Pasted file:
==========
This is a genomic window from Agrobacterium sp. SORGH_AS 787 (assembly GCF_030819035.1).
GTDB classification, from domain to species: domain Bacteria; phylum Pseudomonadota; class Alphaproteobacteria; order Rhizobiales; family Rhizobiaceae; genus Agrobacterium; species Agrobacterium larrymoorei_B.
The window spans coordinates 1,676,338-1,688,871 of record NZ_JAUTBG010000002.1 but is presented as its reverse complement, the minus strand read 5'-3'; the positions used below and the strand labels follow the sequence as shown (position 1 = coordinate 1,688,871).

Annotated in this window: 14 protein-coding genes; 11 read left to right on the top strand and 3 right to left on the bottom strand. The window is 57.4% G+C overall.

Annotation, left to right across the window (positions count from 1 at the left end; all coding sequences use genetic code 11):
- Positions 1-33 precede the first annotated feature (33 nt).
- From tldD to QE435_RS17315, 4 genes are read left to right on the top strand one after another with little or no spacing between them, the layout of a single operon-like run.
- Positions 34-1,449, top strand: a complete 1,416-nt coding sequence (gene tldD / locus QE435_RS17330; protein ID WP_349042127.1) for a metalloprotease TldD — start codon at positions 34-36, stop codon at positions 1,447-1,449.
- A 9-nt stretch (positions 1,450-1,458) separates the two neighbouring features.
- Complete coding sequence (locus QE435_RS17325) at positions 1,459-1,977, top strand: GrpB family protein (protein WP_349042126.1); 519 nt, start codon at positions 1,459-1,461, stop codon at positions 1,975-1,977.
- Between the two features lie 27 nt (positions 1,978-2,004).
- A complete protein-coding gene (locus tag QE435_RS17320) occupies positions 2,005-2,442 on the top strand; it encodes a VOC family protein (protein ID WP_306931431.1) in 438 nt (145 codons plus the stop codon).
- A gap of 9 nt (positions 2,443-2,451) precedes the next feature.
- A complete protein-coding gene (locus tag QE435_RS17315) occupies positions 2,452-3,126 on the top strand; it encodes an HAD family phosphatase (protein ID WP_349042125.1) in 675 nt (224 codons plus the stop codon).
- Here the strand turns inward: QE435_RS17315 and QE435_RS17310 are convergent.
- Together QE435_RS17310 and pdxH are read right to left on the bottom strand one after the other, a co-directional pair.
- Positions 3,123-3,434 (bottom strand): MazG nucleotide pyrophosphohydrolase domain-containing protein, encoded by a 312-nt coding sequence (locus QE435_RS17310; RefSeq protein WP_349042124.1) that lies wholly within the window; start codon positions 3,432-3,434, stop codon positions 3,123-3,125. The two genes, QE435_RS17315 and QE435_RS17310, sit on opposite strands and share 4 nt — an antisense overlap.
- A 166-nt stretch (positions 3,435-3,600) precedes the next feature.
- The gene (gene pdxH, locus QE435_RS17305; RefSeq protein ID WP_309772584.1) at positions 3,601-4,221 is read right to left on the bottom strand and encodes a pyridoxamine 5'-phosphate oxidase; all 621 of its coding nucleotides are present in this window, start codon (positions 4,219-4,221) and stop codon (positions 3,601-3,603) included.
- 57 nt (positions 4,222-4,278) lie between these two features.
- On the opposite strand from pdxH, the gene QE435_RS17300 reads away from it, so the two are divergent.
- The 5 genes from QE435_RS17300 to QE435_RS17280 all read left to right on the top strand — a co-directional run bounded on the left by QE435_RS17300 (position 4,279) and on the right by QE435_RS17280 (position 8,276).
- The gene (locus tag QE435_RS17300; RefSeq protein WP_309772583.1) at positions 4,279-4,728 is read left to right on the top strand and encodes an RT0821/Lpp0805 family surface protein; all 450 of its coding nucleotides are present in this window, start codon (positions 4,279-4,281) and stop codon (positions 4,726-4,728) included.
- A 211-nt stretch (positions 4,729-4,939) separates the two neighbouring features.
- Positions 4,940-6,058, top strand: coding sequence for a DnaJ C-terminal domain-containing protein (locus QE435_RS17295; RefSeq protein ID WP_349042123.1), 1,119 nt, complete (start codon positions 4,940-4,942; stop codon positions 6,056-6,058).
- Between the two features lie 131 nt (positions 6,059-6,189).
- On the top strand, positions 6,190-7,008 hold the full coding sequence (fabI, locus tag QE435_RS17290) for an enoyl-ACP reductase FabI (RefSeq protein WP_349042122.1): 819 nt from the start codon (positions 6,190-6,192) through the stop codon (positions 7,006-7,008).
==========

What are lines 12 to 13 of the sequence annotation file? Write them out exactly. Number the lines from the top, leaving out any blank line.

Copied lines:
- A complete protein-coding gene (locus tag QE435_RS17320) occupies positions 2,005-2,442 on the top strand; it encodes a VOC family protein (protein ID WP_306931431.1) in 438 nt (145 codons plus the stop codon).
- A gap of 9 nt (positions 2,443-2,451) precedes the next feature.